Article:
• The War to End All Wars by R.C. Sproul Jr.

    FROM TABLETALK | July 2005

    It has long been my habit, which is fitting for the abiding theme of my column here, whenever I speak somewhere, to remind those to whom I am speaking of our historical context. Context is everything. My goal isn’t …Read More

  • The Antidote to Post-humanism by Albert Mohler

    FROM TABLETALK | July 2005

    Are you ready for the posthuman future? We are living in an age of radical transformations in science, technology, and worldview. Standing at the center of the worldview now dominant in our society is an affirmation that human beings have …Read More

  • Changing the World by R.C. Sproul Jr.

    FROM TABLETALK | September 2005

    Pop culture is a sanitizing force. No, it doesn’t make the world a cleaner place. It just makes us all the more the same. We are a world awash in golden arches, swooshes, and the real thing. Because people …Read More

  • Don’t Look Back by R.C. Sproul Jr.

    FROM TABLETALK | January 2004

    Fool me once, shame on you. Fool me twice, shame on me. I’ll admit I got taken in the first time. As a grade school child my conception of cool included too tight silk shirts and blue jeans with …Read More

  • Civilization & Its Discontents by R.C. Sproul Jr.

    Sometimes the lofty are rather low. Paul in writing to the Corinthians enjoins them, and therefore us, to “destroy arguments and every lofty opinion raised against the knowledge of God.” Though the giddy optimism of our Enlightenment fathers has dimmed …Read More

  • The Good, the Bad, and the Ugly by Gene Edward Veith

    FROM TABLETALK | August 2004

    The Edict of Milan in A.D. 313 legalized Christianity. Toleration of this new faith in Rome was not a gradual development. It happened suddenly, right after some of the most brutal persecutions of Christians. Soon, Roman officials were kissing …Read More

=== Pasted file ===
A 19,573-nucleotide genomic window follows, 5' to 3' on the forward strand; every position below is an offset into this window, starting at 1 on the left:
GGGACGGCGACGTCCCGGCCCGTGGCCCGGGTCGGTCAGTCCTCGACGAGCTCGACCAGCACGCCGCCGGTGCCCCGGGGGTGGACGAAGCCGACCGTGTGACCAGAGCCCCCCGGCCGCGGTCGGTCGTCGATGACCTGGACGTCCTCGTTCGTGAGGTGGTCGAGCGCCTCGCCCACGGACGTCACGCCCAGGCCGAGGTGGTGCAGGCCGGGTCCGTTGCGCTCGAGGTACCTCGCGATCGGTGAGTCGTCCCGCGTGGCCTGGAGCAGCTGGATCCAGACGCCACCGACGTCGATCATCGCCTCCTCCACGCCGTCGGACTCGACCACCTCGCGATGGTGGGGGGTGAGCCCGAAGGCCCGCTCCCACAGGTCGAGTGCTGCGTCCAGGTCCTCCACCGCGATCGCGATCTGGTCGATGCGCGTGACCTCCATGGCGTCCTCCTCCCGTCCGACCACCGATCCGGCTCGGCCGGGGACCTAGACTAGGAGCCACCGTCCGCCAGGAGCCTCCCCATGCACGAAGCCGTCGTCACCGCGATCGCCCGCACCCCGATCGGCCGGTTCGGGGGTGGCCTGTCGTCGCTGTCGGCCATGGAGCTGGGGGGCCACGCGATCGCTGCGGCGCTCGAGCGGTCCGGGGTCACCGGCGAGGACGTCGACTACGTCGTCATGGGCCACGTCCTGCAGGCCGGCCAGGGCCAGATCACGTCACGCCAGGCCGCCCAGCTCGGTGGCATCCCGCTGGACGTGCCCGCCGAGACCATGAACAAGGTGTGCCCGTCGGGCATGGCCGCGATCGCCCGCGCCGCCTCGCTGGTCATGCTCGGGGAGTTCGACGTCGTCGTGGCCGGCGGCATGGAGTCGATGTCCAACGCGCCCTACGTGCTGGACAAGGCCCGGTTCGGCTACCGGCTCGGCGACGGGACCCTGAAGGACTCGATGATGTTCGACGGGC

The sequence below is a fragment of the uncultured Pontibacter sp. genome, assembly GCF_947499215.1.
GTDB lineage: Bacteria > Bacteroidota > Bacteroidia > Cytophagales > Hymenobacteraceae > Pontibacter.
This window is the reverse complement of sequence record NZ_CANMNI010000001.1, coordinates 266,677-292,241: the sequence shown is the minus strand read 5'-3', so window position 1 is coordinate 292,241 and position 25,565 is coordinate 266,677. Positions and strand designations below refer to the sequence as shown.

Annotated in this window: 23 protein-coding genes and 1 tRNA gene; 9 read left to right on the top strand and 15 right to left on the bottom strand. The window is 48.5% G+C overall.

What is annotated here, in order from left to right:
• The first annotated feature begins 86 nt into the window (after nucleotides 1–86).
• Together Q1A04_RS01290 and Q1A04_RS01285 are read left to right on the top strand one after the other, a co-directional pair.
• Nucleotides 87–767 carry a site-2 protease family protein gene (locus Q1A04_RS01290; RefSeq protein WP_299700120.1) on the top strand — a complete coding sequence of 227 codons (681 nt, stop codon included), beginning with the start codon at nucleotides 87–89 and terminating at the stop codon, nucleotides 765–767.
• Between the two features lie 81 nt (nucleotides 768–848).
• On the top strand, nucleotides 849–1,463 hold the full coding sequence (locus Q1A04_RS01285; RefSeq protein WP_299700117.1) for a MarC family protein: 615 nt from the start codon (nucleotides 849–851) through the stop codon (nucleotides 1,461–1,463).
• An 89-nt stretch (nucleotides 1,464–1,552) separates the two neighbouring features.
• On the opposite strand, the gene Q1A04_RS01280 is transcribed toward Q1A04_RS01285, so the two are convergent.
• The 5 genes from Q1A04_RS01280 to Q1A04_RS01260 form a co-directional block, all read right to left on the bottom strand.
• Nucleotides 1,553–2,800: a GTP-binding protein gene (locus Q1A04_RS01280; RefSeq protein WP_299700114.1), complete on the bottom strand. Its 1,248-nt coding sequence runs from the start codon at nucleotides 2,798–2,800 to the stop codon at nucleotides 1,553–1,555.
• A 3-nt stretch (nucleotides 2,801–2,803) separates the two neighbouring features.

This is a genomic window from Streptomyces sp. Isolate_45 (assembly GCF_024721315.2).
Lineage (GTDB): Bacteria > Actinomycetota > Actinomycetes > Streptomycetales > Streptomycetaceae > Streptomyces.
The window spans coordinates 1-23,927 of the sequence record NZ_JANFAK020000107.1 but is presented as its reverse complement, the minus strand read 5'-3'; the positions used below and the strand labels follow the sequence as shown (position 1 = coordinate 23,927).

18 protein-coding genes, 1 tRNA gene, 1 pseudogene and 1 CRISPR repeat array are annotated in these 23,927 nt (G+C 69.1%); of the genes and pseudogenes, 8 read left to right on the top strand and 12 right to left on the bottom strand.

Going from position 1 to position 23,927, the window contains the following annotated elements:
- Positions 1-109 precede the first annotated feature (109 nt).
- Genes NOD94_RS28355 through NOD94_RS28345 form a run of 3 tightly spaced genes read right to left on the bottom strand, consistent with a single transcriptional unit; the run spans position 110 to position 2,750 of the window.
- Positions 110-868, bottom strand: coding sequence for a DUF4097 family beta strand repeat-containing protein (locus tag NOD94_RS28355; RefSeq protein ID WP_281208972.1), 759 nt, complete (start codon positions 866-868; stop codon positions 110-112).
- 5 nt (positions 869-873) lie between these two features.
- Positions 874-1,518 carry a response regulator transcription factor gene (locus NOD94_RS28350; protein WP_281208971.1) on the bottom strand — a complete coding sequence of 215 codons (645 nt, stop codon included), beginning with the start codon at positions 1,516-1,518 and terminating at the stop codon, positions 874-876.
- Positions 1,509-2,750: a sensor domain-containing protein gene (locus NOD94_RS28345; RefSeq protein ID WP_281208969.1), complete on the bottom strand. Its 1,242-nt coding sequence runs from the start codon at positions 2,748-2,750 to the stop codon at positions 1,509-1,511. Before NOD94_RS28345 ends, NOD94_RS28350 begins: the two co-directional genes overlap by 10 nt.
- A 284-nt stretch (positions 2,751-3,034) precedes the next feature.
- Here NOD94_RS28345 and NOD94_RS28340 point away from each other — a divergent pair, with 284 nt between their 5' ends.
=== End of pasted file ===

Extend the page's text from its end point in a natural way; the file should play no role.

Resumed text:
• Right Now Counts Forever by R.C. Sproul Jr.

    FROM TABLETALK | July 2010

    It was Augustine who argued that every sin is a failure to love ordinately. Sin is the result of either loving something more than we ought or the result of loving something less than we ought. We are to love …Read More

  • Beacon of Holiness by Alistair Begg

    FROM TABLETALK | October 2004

    If the Word does not dwell with power in us,” wrote Puritan John Owen, “it will not pass with power from us” (The Works of John Owen, vol. 16, p. 76.). This godly minister personified this truth in his personal …Read More

  • The Death of Pride by R.C. Sproul Jr.

    FROM TABLETALK | October 2004

    I once had a girlfriend who was a classic liberal. Don’t misunderstand. She wasn’t a classical liberal, that is, one with a profound desire for liberty, one who was skeptical about the role of the state. No, strangely …Read More

  • Ordained by God by Douglas Kelly

    FROM TABLETALK | November 2004

    In the 1950s, a very popular song proclaimed “He’s got the whole world in his hands!” Insofar as it had any theological content, it presumably spoke of the beneficent control by the Lord of all that He has made …Read More

  • Objective Cultural Norms by George Grant

    FROM TABLETALK | June 2004

    For Sir Walter Scott (1771-1832), the principle of “all things to all men” was not a moral warrant for upholding cultural relativism. Instead, it was a practical mandate for upholding cultural norms. It was for him an inducement to communicate …Read More

  • Two Thumbs Down by R.C. Sproul Jr.

    FROM TABLETALK | January 2011

    Neil Postman, in his delightful albeit ominous book Amusing Ourselves to Death, draws an insightful comparison between two important dystopian novels. Utopian novels, of course, are those designed to show us edenic cultures. Dystopian novels show us hellish futures.Read More

  • The Soul-Shaping Reality of the Gospel: An Interview with David Wells by David Wells

    FROM TABLETALK | January 2011

    TT: Besides the Bible, what has been the most influential book you have read this past year? DW: Most politicians answer a slightly different question from the one they have been asked, and so may I do so, too? The …Read More

  • The End of Soap Oprah by Carl R. Trueman

    FROM TABLETALK | March 2011

    The passing of the Oprah Winfrey Show is surely worthy of being described with that most overworked of clichés, as “the end of an era.” Except, of course, it is not the end of an era so much as …Read More

  • Whitewashing History? by Carl R. Trueman

    FROM TABLETALK | June 2011

    To borrow a phrase from Charles Dickens’ A Tale of Two Cities, it is the best of times, the worst of times. That is how one might describe the current movie-saturated era. Certainly, from an entertainment perspective, it is the …Read More